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[Liturgies of Saints Basil and John Chrysostom, the Presanctified, and Services for the General Menaia]

Contributing Institution
  • Forms part of the Kenneth Willis Clark Collection of Greek Manuscripts (David M. Rubenstein Rare Book & Manuscript Library, Duke University);Format: Manuscript codex.;Title supplied by cataloger.;Layout: Written in 1 column of 23 lines; fol. 4-76 has been ruled only for the margins of the text; fol. 77-82 has been ruled with a dry point on the hair side for 25 lines, 7 mm apart.;Script: There are seven hands represented in the codex: Scribe I: fol. 2r-2v; Scribe II: fol. 4r-76v; Scribe III: fol. 77r-82v; Scribe IV: fol. 83r-86r; Scribe V: fol. 86v; Scribe VI: fol. 87v-88r; Scribe VII: fol. 87v-88r. Scribe I: with a red title and initials, Scribe I writes in a casual but legible hand with few ligatures. The hand is slightly squarish and slants to the right. There are few enlarged letters and a mixture of uncial and minuscules. It appears that the scribe used a quill of medium width. Scribe II: most of the manuscript was written by Scribe II. He writes a rather large formal open hand with abbreviations using superposition and compression primarily within the rubrics. The hand is uniformly broad and expansive, with some letters larger than others, and it is written with a reed pen with a largish soft nib. Scribe III: follows in much the same tradition of letter formation as that of Scribe II and with a slightly lighter brown ink for the text and a vivid red for the rubrics and the margin initials. However, his hand tends to be squarish and was likely written by a quill as can be seen by the variations between the thicks and thins. Scribe IV: writes a very scratchy, hasty, crabbed hand in a dark brown to black ink. It is highly abbreviated, slants to the right in the direction of the text. Scribe V: writes in a hand that has a slightly backward slant, is squarish, and the ink is purplish black. It appears to have been written by a hand that is more familiar with the roman alphabet than with the Greek, especially the uncial characters. Scribe VI: writes a hand very similar to that of Scribe IV. The hand is typical of that of an informal style and clearly comes from the early part of the sixteenth-century. Scribe VII: is very similar to that of Scribe IV, but with a strong rightward slant, in a strong black ink, hastily written. Almost certainly from the sixteenth- or early part of the seventeenth-century.;Decoration: Initials in red throughout; the larger ones have formal floral decoration or elaborate interlacing (fol. 8v, 12r, 16v, 17v, 20r, 22v, 23r, 26v, 30v, 33r, 36r, 37v--bird figure--41r, 45v, 49r, 53r--bar headpiece--54v, 64v and 76v). One includes the motifs of a bird (fol. 37v) with its neck wrapped around by a column to form the letter "K, " and on fol. 53r a bar headpiece.;Origin: Southern Italy.;Title cataloged from existing description.;Binding: Bound in dark brown blind-stamped morocco by Gozzi in Modena in 1970, sewn on four raised double cords. The binder's small identification stamp is in gild on the turn-in at the tail of the upper cover. The cover decoration is a wide frame with corner diagonals ruled in double fillets; along the inside of the lines forming the frame are a series of very small double annules. The central panel has a mascle with a rectilinear network divided into a pattern of diamons of 25 regular sections each centered with a small double outlined mascle with slightly concave sides. The doublures are of parchment and stamped on both the doublures inside the upper and lower covers in the gilt exlibris of "Torre del Palasciano, " an ovoid finely engraved leafmask with cresting elements; azured background of parallel lines.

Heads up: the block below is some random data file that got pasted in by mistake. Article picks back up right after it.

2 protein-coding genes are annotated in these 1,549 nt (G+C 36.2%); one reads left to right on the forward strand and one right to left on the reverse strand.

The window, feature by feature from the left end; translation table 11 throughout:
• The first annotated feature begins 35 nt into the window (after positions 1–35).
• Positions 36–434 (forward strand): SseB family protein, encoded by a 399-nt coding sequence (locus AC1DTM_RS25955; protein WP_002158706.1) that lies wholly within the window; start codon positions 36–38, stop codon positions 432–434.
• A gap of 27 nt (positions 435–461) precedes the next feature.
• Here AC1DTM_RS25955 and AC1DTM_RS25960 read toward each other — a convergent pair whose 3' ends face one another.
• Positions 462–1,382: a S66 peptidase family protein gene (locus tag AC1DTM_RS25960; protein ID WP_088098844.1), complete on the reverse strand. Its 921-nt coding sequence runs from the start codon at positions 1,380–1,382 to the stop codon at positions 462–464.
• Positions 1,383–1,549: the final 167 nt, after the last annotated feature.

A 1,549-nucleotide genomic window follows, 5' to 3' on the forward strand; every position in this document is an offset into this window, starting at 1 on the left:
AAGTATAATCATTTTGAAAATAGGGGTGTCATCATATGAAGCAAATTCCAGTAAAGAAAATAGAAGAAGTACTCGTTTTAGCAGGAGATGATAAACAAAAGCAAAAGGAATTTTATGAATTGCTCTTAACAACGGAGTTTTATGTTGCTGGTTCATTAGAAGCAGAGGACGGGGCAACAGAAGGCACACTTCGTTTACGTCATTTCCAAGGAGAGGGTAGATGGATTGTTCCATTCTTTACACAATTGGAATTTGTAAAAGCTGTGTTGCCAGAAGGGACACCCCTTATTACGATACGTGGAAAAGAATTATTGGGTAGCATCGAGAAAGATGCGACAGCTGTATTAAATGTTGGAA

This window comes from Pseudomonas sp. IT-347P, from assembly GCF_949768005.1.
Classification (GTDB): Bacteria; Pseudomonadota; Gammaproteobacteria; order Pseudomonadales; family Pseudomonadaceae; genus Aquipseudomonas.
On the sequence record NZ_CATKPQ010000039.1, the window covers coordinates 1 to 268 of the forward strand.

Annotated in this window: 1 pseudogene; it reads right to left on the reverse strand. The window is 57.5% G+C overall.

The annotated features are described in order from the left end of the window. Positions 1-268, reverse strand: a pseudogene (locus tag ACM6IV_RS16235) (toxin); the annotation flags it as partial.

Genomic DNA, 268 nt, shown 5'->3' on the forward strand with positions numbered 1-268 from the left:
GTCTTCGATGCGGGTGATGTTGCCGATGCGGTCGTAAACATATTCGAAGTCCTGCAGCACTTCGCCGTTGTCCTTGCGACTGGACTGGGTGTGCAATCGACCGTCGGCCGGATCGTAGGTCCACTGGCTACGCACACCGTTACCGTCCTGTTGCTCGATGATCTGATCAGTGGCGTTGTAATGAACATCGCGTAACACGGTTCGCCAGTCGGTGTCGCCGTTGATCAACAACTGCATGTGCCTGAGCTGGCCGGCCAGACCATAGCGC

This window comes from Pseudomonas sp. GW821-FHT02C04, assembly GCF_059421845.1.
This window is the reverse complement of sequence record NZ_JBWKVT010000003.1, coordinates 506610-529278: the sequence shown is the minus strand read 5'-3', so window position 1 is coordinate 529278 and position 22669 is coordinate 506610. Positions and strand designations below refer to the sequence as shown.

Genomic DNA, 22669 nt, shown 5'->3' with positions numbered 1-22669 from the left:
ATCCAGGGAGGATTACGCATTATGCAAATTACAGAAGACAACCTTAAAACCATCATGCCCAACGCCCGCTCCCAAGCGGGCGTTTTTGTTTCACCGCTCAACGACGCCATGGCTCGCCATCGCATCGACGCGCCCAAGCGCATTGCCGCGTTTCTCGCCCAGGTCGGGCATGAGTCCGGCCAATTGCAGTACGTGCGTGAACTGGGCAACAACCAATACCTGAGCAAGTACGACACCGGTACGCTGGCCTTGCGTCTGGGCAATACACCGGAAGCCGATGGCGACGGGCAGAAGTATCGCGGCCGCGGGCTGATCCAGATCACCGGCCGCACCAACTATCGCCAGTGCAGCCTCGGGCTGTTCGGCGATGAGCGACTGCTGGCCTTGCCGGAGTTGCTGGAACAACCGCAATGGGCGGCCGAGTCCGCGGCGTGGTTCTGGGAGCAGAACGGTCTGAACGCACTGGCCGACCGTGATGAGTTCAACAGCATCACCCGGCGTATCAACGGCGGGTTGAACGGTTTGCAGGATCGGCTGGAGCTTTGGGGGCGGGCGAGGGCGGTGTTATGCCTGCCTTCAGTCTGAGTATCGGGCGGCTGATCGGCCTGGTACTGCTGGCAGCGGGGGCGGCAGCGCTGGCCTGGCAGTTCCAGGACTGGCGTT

Format (Original)
In Collection: